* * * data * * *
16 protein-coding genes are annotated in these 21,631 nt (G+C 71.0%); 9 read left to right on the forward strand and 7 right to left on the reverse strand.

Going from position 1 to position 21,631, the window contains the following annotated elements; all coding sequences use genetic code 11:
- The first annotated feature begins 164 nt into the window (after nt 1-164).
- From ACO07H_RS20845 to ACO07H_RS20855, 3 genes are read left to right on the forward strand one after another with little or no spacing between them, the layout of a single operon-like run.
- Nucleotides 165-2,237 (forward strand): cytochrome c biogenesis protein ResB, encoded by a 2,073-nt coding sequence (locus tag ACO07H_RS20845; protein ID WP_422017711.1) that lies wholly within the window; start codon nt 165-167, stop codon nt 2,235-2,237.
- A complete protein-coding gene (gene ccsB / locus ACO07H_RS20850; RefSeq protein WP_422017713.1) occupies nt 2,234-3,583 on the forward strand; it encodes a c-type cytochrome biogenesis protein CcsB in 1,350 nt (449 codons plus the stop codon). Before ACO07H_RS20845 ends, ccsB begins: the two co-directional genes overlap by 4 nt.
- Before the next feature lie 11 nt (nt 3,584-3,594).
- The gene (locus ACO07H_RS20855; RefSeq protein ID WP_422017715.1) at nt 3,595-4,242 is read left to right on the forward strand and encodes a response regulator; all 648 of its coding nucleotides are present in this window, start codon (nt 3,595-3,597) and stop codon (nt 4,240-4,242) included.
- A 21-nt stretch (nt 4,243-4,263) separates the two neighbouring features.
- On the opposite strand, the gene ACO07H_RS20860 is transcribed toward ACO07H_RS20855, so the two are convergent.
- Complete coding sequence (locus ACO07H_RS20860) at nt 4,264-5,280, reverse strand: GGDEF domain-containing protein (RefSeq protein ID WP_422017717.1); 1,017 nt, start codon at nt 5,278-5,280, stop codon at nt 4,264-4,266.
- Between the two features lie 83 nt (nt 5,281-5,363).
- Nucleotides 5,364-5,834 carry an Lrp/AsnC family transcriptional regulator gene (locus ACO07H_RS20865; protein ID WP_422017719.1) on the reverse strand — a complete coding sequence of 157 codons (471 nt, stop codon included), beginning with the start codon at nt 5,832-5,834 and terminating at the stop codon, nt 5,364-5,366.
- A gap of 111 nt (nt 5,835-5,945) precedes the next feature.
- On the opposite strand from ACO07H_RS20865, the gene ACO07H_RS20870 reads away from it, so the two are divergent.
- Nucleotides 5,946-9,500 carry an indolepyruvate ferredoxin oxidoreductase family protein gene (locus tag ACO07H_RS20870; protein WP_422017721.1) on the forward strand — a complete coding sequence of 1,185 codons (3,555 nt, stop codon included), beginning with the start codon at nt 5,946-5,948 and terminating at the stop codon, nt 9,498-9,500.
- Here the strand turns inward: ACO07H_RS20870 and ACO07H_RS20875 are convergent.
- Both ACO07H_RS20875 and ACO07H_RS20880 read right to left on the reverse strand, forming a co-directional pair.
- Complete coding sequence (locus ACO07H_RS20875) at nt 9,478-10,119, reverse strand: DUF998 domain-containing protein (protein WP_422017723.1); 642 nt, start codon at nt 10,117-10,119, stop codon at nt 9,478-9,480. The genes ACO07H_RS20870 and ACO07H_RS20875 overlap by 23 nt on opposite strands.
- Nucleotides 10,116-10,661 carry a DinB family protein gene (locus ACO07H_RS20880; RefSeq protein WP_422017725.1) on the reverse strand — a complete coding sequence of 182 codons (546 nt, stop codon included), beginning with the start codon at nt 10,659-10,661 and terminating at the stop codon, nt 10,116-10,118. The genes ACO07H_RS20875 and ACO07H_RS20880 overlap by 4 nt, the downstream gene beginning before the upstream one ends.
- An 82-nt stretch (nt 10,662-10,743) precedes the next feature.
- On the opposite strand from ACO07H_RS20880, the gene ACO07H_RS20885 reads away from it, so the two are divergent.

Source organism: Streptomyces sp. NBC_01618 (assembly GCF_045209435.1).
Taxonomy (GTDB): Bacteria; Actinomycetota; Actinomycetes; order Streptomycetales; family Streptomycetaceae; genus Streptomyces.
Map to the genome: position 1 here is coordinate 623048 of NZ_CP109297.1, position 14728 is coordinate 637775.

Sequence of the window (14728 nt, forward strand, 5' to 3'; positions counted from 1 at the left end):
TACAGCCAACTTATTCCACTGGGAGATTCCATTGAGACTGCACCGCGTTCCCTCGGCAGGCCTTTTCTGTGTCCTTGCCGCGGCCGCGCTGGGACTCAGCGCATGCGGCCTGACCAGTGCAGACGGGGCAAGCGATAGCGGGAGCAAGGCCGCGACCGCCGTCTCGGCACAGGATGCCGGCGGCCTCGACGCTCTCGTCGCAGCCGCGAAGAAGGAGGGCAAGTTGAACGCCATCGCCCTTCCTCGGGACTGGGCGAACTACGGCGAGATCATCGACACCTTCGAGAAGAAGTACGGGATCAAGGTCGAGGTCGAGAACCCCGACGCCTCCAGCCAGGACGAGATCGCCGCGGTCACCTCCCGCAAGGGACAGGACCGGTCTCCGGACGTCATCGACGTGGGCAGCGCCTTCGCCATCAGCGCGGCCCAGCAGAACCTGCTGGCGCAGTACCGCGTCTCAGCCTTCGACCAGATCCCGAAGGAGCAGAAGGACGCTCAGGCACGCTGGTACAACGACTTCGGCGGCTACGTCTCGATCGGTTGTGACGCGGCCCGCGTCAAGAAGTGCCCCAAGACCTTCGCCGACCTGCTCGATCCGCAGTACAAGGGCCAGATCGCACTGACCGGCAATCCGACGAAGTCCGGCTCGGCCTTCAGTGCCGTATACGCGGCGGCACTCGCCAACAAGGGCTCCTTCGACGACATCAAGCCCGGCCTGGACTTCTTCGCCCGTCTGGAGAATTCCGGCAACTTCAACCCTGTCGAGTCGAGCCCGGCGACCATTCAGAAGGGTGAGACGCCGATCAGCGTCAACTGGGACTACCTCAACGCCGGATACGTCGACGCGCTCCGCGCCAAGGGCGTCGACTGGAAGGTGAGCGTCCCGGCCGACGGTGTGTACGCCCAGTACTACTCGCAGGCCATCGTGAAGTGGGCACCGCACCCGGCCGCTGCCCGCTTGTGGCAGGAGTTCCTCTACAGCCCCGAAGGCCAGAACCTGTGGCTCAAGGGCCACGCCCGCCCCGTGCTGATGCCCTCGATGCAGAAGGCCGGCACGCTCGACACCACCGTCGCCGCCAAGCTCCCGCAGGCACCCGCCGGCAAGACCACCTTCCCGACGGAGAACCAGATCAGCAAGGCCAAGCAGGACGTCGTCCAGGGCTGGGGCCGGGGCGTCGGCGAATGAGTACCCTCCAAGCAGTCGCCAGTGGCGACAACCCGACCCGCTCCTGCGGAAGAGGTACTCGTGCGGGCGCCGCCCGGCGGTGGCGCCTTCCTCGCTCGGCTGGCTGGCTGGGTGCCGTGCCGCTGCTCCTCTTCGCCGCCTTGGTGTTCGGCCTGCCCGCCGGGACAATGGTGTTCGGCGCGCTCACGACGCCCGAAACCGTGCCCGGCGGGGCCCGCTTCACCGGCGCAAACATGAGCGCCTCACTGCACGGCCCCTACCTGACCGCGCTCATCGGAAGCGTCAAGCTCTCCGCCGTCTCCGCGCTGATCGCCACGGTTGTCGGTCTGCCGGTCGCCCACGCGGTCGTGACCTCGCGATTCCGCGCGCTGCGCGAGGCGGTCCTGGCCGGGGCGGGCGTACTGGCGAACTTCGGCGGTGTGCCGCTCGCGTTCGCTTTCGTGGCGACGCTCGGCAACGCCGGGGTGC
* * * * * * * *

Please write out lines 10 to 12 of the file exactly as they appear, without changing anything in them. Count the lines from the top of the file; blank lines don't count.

- On the opposite strand, the gene ACO07H_RS20860 is transcribed toward ACO07H_RS20855, so the two are convergent.
- Complete coding sequence (locus ACO07H_RS20860) at nt 4,264-5,280, reverse strand: GGDEF domain-containing protein (RefSeq protein ID WP_422017717.1); 1,017 nt, start codon at nt 5,278-5,280, stop codon at nt 4,264-4,266.
- Between the two features lie 83 nt (nt 5,281-5,363).